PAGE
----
______________________________________From: Michael Hastings Sent: Sunday, September 23, 2012 12:04 PM
To: Reines, Philippe I
Cc: Nuland, Victoria J
Subject: Re: Request for comment
Thanks for getting back to me. No, you read my email correctly--I found your statement to CNN offensive.
From my perspective, the scandal here is that the State Department had such inadequate security procedures in place that four Americans were killed. And then the Ambassador's diary--and who knows what else--was left behind for anyone to pick up. Thankfully, it was CNN--and not Al Qaeda or some other militia--that found it and was able to return it to the family. That CNN used portions of the material in the diary they found at the scene--material that appears to contradict the official version of events that State/WH has been putting out--is completely in line with practices of good journalism.
I don't know how involved Arwa Damon has been in this. But for what it's worth, Arwa is one of the best war correspondents working today. She's consistently risked her life to get these stories, and to find out what actually happens in these conflict zones.I do agree that the media has lots of responsibilities, and CNN fulfilled its responsibility by returning the diary while still managing to inform the American public of newsworthy information. So it's unfortunate that you are trying to make a scapegoat out of CNN. That State was forced to flee Benghazi--again, because of such inadequate security, leaving behind all sorts of sensitive information--tells us more about DoS than CNN.
The misinformation here seems largely to be coming from State and the administration. The defense that the administration has offered that there was no intelligence warning of an attack is weak. If there was no intel, then clearly the CIA and other intel agents stationed in Benghazi weren't doing their jobs well. If there was intel, then we have some kind of cover-up--whether out of incompetence or ass covering before the election or just the trauma of losing four good men, it's hard for me to say at this point.
All the best,
______________________________________ On Sun, Sep 23, 2012 at 12:45 PM, Reines, Philippe I wrote:
Why do you bother to ask questions you've already decided you know the answers to?
______________________________________From: Michael HastingsSent: Sunday, September 23, 2012 12:50 PM
To: Reines, Philippe I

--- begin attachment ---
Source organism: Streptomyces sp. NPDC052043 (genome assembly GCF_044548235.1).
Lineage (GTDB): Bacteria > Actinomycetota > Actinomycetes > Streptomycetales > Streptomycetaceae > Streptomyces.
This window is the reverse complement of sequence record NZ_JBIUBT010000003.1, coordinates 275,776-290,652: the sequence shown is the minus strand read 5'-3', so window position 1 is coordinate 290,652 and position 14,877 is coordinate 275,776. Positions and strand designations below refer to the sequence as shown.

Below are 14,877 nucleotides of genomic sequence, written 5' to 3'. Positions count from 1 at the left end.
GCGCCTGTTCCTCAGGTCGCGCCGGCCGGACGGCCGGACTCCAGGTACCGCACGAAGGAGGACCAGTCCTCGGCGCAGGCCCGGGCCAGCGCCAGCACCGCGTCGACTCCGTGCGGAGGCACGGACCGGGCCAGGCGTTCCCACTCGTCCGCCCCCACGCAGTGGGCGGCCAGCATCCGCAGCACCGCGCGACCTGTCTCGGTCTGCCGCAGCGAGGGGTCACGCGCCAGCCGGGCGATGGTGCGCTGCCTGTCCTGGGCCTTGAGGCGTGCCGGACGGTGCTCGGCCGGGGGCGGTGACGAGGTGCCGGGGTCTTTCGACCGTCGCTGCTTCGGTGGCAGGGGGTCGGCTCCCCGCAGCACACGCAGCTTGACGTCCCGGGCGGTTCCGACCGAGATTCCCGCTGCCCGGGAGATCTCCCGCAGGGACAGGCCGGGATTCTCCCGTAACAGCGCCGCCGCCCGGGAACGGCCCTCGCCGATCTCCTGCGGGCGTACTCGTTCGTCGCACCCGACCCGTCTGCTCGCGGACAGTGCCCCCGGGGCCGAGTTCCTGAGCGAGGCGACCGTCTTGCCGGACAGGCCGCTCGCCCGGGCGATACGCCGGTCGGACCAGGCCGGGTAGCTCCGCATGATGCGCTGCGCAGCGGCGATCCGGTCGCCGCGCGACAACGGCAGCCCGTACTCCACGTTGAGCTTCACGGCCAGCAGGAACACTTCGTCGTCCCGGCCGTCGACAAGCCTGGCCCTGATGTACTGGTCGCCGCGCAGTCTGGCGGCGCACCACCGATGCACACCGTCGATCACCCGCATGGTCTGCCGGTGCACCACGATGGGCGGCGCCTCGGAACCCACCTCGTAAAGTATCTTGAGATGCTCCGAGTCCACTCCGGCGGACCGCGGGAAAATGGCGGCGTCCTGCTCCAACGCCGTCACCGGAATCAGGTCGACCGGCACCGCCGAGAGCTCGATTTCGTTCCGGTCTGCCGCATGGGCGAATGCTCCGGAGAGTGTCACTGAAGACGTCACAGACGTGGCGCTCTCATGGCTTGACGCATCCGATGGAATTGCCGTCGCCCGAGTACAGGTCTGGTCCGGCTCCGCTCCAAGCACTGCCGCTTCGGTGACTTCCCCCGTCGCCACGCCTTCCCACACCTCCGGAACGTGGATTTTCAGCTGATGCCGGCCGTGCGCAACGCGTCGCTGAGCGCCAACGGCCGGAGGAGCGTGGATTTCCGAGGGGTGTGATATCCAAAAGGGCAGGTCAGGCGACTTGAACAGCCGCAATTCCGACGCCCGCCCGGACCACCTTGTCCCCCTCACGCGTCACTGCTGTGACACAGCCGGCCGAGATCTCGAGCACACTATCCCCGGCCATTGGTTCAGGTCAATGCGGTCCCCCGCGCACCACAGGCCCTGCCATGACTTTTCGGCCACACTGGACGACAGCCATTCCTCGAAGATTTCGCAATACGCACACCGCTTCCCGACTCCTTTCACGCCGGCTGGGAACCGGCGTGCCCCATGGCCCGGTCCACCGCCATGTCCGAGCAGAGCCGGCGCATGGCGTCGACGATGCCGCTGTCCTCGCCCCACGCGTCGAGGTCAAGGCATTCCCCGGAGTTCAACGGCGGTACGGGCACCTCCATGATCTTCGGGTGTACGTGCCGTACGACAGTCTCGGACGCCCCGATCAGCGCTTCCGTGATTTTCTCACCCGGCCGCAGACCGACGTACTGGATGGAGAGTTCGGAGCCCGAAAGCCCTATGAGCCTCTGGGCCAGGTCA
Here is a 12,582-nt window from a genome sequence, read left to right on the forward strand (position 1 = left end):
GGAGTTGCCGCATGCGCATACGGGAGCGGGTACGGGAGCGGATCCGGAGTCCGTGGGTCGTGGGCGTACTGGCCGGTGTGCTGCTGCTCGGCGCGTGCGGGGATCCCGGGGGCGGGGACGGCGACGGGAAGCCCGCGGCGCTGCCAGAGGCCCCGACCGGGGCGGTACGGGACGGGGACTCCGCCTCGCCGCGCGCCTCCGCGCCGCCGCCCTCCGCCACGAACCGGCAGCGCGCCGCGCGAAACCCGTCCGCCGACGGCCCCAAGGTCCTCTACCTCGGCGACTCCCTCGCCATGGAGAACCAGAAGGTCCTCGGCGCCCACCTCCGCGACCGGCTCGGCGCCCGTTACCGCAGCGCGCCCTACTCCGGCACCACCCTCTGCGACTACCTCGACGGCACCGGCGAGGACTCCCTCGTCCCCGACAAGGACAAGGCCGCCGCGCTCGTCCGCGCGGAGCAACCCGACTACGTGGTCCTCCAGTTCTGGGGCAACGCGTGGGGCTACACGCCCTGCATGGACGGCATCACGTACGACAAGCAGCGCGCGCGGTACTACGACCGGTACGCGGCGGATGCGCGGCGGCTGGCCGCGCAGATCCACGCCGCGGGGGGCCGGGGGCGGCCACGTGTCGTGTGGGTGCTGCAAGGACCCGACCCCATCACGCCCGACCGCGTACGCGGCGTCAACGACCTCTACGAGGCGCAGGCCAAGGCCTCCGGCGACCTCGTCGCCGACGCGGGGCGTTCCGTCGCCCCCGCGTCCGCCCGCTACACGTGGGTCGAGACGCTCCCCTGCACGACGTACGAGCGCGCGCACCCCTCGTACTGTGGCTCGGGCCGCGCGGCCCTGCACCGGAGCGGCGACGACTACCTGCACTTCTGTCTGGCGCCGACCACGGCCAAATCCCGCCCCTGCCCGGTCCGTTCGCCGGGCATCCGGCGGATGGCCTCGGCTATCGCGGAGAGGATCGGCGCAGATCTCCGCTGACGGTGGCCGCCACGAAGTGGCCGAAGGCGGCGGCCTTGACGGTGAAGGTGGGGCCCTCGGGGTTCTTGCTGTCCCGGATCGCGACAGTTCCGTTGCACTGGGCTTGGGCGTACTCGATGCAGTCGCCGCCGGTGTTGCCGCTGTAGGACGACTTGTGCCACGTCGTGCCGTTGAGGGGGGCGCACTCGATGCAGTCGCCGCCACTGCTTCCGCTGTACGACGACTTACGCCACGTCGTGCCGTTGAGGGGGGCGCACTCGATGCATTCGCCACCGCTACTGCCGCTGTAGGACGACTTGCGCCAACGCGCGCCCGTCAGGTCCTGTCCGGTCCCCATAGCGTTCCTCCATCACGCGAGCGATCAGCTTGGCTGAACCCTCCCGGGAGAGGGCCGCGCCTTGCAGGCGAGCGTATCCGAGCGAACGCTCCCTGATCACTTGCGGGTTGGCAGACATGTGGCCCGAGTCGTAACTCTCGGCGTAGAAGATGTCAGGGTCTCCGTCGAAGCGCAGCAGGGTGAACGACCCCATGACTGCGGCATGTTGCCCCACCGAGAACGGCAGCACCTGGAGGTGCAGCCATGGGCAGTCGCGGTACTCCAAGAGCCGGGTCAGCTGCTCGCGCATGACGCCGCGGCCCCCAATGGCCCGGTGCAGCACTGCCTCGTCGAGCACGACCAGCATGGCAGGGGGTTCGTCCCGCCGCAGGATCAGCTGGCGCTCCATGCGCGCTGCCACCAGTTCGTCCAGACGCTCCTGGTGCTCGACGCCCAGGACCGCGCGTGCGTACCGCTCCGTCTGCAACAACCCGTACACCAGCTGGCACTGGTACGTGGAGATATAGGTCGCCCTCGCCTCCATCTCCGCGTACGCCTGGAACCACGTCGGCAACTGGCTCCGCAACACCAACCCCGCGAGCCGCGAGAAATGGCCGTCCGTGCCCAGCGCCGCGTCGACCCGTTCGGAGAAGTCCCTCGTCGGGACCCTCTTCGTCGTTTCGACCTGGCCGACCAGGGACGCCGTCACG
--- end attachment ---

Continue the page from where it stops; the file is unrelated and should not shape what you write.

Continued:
Cc: Nuland, Victoria J
Subject: Re: Request for comment
Why don't you give answers that aren't bull**** for a change?
______________________________________ On Sun, Sep 23, 2012 at 1:38 PM, Reines, Philippe I wrote:
I now understand why the official investigation by the Department of the Defense as reported by The Army Times The Washington Post concluded beyond a doubt that you're an unmitigated a******.
How's that for a non-bull**** response?
Now that we've gotten that out of our systems, have a good day.
And by good day, I mean F*** Off
______________________________________From: Michael HastingsSent: Sunday, September 23, 2012 01:40 PM
To: Reines, Philippe I
Cc: Nuland, Victoria J
Subject: Re: Request for comment
Hah--I now understand what women say about you, too! Any new complaints against you lately?
______________________________________ On Sun, Sep 23, 2012 at 1:48 PM, Reines, Philippe I wrote:
Talk about bull**** - answer me this: Do you only traffic in lies, or are you on the ground floor of creating them?
And since F*** Off wasn't clear enough, I'm done with you. Inside of 5 minutes when I can log into my desktop, you'll be designated as Junk Mail.
Have a good life Michael.
______________________________________From: Michael Hastings
Date: Sun, Sep 23, 2012 at 1:50 PM
Subject: Re: Request for comment
To: "Reines, Philippe I"
Cc: "Nuland, Victoria J"
I'll take that as a non-denial denial.
It's National Punctuation Day! This one is for grammar geeks only. In honor of this year's celebration, The New Yorker magazine is sponsoring a contest:
"The rules: Write one paragraph with a maximum of three sentences using the following 13 punctuation marks
to explain which should be 'presidential,' and why: apostrophe, brackets,